Up next: the Andersen years in PDX.
AA &Co. doors (1982)
In May, 1982 I started in the tax division of the Portland, Orygun office of Arthur Anderson & Co. It was the biggest of the then “Big 8.” AA&Co. was born in 1913 and expired on August 31, 2002 after being convicted of obstruction of justice for shredding documents related to its audit of Enron.
I was 33 years old in May of ’82 with a “post-bacc” in accounting from Oregon State University.
The “typical” AA&Co. hire was fresh out of college, 22 years old and starting in the audit division, or just out of law school or a Masters of Tax program and assigned to the tax division.
I was older. My course of study was non-traditional.
And my overall GPA, including my 3 years at a junior college where I amassed a 2.3, was not up to snuff by AA&Co. standards. Not to mention that before campus interviews in the fall of 1981 I didn’t own a suit or tie, had shoulder length hair, a scraggly beard, wore mostly denim and tie died tees. And even though I had “slowed down” I still drank lots of homemade wine, and smoked lots of dope.
I wasn’t an officer in Beta Alpha Psi or Alpha Kappa Psi. I wasn’t even a member.
People at the school of business and in the career center were shocked when they saw my name on the sign up sheet for interviews with the public accounting firms.
The shock increased when the word got out that I was one of few to get an house interview with Andersen.
You coulda knocked a lot of people over with a feather when they heard that I had an offer to go straight into tax at AA&Co.
I was one of those shocked and surprised people.
On my TriMet bus rides that May of ’82, after my first few days in the office and after meeting most of the other 50+ people in the tax division and comparing “pedigrees,” the voice in my head was very active:
“What the fuck have you done this time? What the fuck were you thinking?!?”
“Good fucking luck lasting the 2 years you need to be certified!!”
“What exactly does “Marine corps of the Big 8” fucking mean?”
One of the selling points of AA&Co. was the training facility in St. Charles, Illinois. First year tax staff spent a week there attending “Basic Tax.”
“Code and Regs” for each of the 20 of us sitting around a horseshoe formation. Before my first day in the Portland office I had never touched either of them.
It was intense in St. Charles. A room full of lawyers and M.T.’s trying to impress each other….and me wishing I was invisible.
The voice in my head was very active with lots of F-bombs that first week in St. Charles.
A pair of mahogany doors that represented “confidentiality, privacy, security and orderliness” were the entry to every floor of every AA&Co. office worldwide.
I expected that I might be hawking doors sometime soon, after a quick washout, so I bought this tee.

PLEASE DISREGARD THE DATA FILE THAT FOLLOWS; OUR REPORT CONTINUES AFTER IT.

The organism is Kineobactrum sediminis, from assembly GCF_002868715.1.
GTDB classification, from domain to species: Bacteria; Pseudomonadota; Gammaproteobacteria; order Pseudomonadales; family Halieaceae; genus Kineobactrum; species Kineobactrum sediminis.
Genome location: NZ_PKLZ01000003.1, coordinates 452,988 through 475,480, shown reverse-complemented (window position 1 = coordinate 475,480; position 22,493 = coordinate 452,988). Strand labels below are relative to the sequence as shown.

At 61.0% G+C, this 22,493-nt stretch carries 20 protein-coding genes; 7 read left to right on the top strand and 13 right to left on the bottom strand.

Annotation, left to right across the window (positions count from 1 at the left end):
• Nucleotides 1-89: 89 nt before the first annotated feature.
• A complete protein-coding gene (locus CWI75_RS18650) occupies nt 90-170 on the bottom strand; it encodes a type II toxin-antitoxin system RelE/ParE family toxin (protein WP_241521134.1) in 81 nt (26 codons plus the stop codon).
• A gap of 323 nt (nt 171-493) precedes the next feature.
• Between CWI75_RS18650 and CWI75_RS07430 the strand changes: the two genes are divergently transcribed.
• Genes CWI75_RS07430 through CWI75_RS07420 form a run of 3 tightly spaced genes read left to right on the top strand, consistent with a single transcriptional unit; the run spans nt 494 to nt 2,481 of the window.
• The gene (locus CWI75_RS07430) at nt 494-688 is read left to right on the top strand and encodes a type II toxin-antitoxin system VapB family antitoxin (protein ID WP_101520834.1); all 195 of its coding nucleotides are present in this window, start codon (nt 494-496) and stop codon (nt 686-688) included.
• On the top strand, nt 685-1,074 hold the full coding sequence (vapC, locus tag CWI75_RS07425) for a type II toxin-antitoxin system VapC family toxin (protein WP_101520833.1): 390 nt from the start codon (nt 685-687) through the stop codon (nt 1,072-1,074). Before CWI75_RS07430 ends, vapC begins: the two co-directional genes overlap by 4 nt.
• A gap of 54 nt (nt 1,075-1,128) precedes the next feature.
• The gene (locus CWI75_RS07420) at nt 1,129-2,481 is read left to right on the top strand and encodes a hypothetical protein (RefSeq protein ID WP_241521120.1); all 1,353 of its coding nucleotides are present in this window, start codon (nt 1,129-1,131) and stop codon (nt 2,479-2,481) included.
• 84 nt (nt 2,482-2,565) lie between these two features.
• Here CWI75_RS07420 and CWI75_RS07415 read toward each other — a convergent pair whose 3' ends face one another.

My career at AA&Co. was non-traditional too. I had an affinity for spreadsheets and microcomputers at just the right time.
Somehow I lasted over 14 years at Andersen….seven years in Portland and seven in Sarasota.
Oregon Symphony (1987)
I was promoted to manager on June 1, 2016.
A manager’s primary responsibility: Bill & Collect.
A manager was also responsible for quality control, client relationships, staff development, tax technical expertise…and NETWORKING (ugh?!?).
Networking meant civic involvement in some shape or form.
In many cases that involvement meant JOINING.
I have never been a joiner. Not then…now now…never. And networking ain’t ever been my thing either.
However none of the above responsibilities were optional.
The office had a list of “opportunities” for new managers.
Often these were targeted, e.g. “we’d like to develop a relationship with the leadership at Wilson Widget, and they are active in ‘fill-in-the-blank’ ”
Or they might be volunteer opportunities for worthy causes.
I picked two worthy causes that sounded good to me, didn’t involve “joining”…and that met my responsibility requirement for the rest of time in PDX: Junior Achievement and the Oregon Symphony.
1. JA got me out of the office for 4 hours a week during office hours. There were 20+ other corporate volunteers. We were assigned to a school, where we would work with a teacher and their class to develop a business plan for a product chosen by the students. It included selling the product and producing financial statements.
There was a competition between the 20+ volunteers, based on net profit generated.
My JA experience is mostly a blur.
2. I was a “fund raiser” for the Oregon Symphony.
Each year I was given a list of previous donors and targets. My task was to call everyone on the list and ask for money.
I was also expected to come up with some $$ from people who weren’t on the list.
I exceeded my goal both years.
I got tickets to the symphony.
I saw Yo-yo Ma and Nadja Salerno-Sonnenberg.
And I got this nifty tee.
Next time: Andersen days in Sarasota. And kids.